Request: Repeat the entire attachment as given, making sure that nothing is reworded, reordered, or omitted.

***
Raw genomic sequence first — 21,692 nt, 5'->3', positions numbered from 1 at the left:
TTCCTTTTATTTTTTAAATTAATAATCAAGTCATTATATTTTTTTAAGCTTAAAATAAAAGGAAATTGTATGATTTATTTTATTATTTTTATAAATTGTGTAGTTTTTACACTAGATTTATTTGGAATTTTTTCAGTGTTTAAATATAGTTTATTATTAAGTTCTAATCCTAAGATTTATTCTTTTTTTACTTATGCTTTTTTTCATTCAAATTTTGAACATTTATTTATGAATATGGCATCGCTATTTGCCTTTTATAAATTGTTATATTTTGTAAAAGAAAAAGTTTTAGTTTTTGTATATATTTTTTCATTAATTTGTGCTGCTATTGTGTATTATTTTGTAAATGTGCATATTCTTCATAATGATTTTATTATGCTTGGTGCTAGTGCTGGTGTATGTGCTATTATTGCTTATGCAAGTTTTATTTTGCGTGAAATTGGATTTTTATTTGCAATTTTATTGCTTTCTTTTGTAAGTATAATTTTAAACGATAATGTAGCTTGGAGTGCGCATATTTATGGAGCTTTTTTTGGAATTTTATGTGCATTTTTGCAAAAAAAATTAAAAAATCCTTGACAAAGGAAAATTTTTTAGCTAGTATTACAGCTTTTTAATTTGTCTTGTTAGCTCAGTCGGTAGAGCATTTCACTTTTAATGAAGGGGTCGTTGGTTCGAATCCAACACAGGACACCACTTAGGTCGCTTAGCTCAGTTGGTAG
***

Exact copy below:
Raw genomic sequence first — 21,692 nt, 5'->3', positions numbered from 1 at the left:
TTCCTTTTATTTTTTAAATTAATAATCAAGTCATTATATTTTTTTAAGCTTAAAATAAAAGGAAATTGTATGATTTATTTTATTATTTTTATAAATTGTGTAGTTTTTACACTAGATTTATTTGGAATTTTTTCAGTGTTTAAATATAGTTTATTATTAAGTTCTAATCCTAAGATTTATTCTTTTTTTACTTATGCTTTTTTTCATTCAAATTTTGAACATTTATTTATGAATATGGCATCGCTATTTGCCTTTTATAAATTGTTATATTTTGTAAAAGAAAAAGTTTTAGTTTTTGTATATATTTTTTCATTAATTTGTGCTGCTATTGTGTATTATTTTGTAAATGTGCATATTCTTCATAATGATTTTATTATGCTTGGTGCTAGTGCTGGTGTATGTGCTATTATTGCTTATGCAAGTTTTATTTTGCGTGAAATTGGATTTTTATTTGCAATTTTATTGCTTTCTTTTGTAAGTATAATTTTAAACGATAATGTAGCTTGGAGTGCGCATATTTATGGAGCTTTTTTTGGAATTTTATGTGCATTTTTGCAAAAAAAATTAAAAAATCCTTGACAAAGGAAAATTTTTTAGCTAGTATTACAGCTTTTTAATTTGTCTTGTTAGCTCAGTCGGTAGAGCATTTCACTTTTAATGAAGGGGTCGTTGGTTCGAATCCAACACAGGACACCACTTAGGTCGCTTAGCTCAGTTGGTAG